FRR section 32 – Administered investments
This section of the FRR sets out requirements for administered investments held on behalf of the Commonwealth.
Administered investments include Commonwealth controlled companies and CCEs and are classified as fair value through other comprehensive income in accordance with paragraph 32(3)(c) of the FRR.
Fair value measurement
For consistency and comparability in fair value measurements and related disclosures, AASB 13 Fair Value Measurement (AASB 13) establishes a fair value hierarchy (see AASB 13 paragraphs 76–90) that categorises inputs to valuation techniques for measuring fair value:
- level 1 inputs are quoted prices (unadjusted) in active markets for identical assets or liabilities that the entity can access at the measurement date.
- level 2 inputs are inputs other than quoted prices included within level 1 that are observable for the asset or liability, either directly or indirectly.
- level 3 inputs are unobservable inputs for the asset or liability – unobservable inputs are inputs for which market data is not available and are developed using the best information about assumptions that market participants would use when pricing the asset or liability.
Under paragraph 61 of AASB 13, entities are required to measure fair value using valuation techniques that are appropriate in the circumstances, for which sufficient data is available, that maximise the use of relevant observable inputs and minimise the use of unobservable inputs.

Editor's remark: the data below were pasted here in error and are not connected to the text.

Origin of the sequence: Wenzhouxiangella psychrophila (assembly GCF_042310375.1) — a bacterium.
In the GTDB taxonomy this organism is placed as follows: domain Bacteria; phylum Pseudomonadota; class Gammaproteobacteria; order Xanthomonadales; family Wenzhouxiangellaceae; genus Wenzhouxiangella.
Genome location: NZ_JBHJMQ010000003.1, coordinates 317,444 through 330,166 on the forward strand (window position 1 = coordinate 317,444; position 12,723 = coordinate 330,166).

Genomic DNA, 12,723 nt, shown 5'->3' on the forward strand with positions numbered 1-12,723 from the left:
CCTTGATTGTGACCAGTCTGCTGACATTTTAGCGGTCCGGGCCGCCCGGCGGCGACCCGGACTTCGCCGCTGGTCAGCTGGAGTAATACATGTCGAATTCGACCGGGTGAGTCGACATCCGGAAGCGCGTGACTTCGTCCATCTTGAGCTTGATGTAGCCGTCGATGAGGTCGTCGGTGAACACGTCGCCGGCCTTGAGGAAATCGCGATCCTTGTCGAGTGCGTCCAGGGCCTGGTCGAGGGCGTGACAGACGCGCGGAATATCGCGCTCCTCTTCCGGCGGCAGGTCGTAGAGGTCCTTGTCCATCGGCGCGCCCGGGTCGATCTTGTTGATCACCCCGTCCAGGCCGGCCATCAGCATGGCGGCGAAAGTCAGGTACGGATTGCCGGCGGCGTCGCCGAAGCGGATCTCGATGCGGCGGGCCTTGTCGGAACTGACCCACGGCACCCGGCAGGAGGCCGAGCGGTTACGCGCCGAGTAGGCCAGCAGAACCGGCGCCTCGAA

Entities should consider industry practice when considering applicable valuation techniques (paragraph 62 of AASB 13). Common examples of valuation techniques used in practice where observable inputs are unavailable include but are not limited to:
- discounted cash flows – this method may be used when an entity invests in a for-profit entity that generates significant non-government cash inflows and those cash flows can be reliably predicted.
- net assets – this method may be used for administered investments where the discounted cash flows option is not applicable, such as for not-for-profit entities, and for-profit entities that do not have significant, predictable and consistent cash flows.
For more information on fair valuation of administered investments, see AASB 13, AASB 1049 Whole of Government and General Government Sector Financial Reporting (AASB 1049) and paragraphs B5.1.1 to B5.1.2A of AASB 9 Financial Instruments (AASB 9).
Administered investments held for sale
FRR section 33 – Administered investments held for sale
This section of the FRR sets out requirements for administered investments held for sale on behalf of the Commonwealth.
Under AASB 5 Non-current Assets Held for Sale and Discontinued Operations (AASB 5), administered investments that are held for sale are to be presented separately from other assets. As they are financial assets, they are measured under AASB 9.
The costs of sale (or selling costs) of an administered investment typically include:
- project management
- advisory services
- advertising and marketing
- legal fees
- scoping studies
- regulatory fees.
Sale of administered investments managed by Finance
AASB 5 does not apply to the restructuring of administrative arrangements (MoG changes). Finance has responsibility for the sale of assets under a MoG change but this does not mean that Finance needs to own the administered investment being sold. The:
- sale may be managed by Finance on behalf of the portfolio department, or
- the administered investment may be transferred to Finance for sale.
Administered investments should only be transferred to Finance where there is a formal decision of the Australian Government or ministerial agreement to transfer the asset. Under paragraph 33(1)(b) of the FRR, if there is no formal agreement or decision to transfer the assets/investments to Finance, the administered investments ‘held for sale’ must be reported by the relevant portfolio department.